The event was abruptly relocated after a massive wave of protests broke out in Chile that have disrupted daily life in Santiago. President Sebastian Pinera canceled the COP25 a month before its start. A few days later, Spain offered to serve as host while keeping the Chilean delegation in charge of the proceedings. The event, which typically takes a full year for host countries to plan and organize, was put together in Madrid in just three weeks.
“Of course there are some logistical problems from moving COP to Spain,” said Javiera Mayorga Osorio, project director at Vegetarianos Hoy. “We are not 100% satisfied with what’s being served at COP today, but we have seen many, many more plant-based options.”
As the event has progressed and more information about the food options have become available, Farm Forward, a U.S. animal welfare nonprofit and member of the FCA, sees symbolic progress, even if it’s not the measurable improvements they wanted.
“Food is at least starting to be considered in the planning of these global food conferences/events, even if the implementation is imperfect,” Erin Eberle, director of engagement at Farm Forward, said in an email.
Both Vegetarianos Hoy and Farm Forward are optimistic that there will be a wider range of Earth-friendly options on the menu at next year’s event.
The event also highlights the business opportunities. Burger King, which rolled out a plant-based Rebel Whopper across Europe last month, didn’t have the item in its restaurant at Madrid fairgrounds where COP25 is being held when it started. But it arrived during the second week of the event. Restaurant Brands International Inc., which owns Burger King, didn’t comment on why the menu item was initially missing from the location.
Impossible Foods Inc.’s plans to host tastings and offer its Impossible Burger at events in Chile were canceled with the venue change. The company, which won a UN award for its plant-based beef alternative this year, hopes to offer its products to climate envoys next year at COP26 in Glasgow.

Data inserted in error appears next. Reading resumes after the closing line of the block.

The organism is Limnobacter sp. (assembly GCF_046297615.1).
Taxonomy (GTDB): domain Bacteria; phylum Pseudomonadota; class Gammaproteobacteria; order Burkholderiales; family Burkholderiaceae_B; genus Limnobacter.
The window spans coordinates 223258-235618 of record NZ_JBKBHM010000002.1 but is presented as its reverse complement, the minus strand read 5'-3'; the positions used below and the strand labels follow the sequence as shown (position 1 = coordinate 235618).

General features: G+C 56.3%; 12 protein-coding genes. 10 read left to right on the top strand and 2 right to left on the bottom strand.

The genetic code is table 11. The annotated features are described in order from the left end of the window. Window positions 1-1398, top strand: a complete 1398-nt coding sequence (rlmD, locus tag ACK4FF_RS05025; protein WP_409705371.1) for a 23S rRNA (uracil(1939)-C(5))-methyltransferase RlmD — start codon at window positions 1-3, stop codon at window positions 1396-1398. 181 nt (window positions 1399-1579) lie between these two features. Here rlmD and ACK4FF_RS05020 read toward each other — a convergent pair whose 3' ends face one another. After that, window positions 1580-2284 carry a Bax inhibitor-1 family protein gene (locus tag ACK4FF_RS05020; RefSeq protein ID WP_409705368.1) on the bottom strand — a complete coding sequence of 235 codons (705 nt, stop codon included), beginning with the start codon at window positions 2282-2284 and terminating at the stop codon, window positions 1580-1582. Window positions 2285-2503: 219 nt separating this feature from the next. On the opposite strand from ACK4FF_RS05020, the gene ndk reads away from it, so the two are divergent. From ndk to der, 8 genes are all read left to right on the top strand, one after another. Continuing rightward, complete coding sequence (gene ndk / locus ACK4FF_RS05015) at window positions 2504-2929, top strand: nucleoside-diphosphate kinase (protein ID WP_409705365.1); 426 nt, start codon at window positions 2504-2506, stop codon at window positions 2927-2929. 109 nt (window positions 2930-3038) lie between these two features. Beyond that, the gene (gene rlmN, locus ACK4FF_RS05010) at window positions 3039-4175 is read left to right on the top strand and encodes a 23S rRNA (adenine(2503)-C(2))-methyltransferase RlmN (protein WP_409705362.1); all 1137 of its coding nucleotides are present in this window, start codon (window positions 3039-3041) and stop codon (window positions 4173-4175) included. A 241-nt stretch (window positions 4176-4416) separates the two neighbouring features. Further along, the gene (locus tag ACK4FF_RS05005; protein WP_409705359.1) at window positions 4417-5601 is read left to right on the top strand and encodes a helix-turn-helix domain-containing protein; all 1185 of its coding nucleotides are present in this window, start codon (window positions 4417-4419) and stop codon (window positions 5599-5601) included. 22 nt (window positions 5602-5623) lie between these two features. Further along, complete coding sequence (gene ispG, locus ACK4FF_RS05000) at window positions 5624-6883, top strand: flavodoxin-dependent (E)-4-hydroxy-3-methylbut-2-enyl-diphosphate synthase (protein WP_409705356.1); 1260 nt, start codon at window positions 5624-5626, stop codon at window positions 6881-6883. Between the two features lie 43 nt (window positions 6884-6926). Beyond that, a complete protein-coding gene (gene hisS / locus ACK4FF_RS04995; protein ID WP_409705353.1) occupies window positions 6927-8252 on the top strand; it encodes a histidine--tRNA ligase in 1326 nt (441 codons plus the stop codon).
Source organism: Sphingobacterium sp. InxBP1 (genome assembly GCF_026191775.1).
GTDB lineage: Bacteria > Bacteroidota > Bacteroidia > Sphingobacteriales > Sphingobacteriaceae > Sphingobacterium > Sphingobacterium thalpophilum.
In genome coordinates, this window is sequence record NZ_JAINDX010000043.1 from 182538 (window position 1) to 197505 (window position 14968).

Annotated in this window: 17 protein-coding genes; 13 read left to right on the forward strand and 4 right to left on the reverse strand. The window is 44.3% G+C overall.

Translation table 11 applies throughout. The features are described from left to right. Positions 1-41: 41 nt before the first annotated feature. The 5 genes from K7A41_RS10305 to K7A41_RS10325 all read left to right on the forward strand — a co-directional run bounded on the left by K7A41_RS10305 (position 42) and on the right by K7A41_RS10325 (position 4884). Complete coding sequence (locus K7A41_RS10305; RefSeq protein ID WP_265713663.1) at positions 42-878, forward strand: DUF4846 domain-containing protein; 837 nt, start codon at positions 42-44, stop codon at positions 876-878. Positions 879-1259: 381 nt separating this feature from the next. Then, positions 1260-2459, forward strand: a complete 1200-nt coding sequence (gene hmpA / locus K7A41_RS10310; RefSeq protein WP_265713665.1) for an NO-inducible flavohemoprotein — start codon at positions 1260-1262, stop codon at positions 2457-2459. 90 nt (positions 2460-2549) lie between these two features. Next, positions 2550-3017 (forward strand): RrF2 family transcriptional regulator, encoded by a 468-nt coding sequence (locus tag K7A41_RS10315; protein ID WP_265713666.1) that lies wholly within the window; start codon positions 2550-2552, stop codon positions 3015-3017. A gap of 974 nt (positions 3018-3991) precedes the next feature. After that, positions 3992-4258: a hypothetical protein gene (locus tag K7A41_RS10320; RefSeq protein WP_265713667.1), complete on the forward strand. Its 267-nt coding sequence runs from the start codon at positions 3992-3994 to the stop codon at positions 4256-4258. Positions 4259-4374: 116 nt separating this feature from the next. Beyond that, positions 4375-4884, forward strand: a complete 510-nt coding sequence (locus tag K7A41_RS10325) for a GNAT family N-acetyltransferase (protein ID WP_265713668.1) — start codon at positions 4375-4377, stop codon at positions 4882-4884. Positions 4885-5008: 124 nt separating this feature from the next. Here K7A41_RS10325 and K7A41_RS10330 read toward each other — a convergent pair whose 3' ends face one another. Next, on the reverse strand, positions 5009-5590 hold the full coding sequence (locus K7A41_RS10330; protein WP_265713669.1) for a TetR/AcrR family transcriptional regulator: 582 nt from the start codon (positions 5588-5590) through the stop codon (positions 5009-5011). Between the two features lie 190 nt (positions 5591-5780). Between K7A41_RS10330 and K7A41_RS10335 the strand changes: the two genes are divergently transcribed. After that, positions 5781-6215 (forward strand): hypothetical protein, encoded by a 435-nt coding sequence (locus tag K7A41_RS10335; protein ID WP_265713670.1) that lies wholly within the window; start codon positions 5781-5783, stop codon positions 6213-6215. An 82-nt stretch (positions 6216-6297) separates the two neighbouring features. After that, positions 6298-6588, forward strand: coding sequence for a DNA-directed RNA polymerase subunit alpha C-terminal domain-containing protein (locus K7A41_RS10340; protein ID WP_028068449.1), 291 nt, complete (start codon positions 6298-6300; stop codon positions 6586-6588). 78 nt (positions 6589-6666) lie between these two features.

“Even the people who attend this meeting and who care about climate change will want to eat a steak for dinner,” said Impossible Foods founder and Chief Executive Officer Patrick Brown. “It is possible to make products directly from plants with a tiny fraction of greenhouse gas and pollution footprint from animal agriculture that’s also appealing to meat lovers.”
The almost two-dozen country delegates and envoys attending a high-level lunch at this year’s COP chose to have steak over the vegetarian option, although they may not have been aware the choice was available. At cocktail events, vegetarian options are abundant, but caterers still serve jamón ibérico -- Spain’s famous ham.
“Spain’s food culture is very tied to meat and it’s complicated to think you won’t serve ‘jamón’ in a big event like this one,” said Cristina Rodrigo, director of ProVeg Spain and also a member of the FCA. “But it’s a bit of a shame -- this was the chance to do it.”
--With assistance from Reed Landberg.
To contact the reporters on this story: Laura Millan Lombrana in Santiago at firstname.lastname@example.org;Deena Shanker in New York at email@example.com
To contact the editors responsible for this story: Aaron Rutkoff at firstname.lastname@example.org, Jonathan Roeder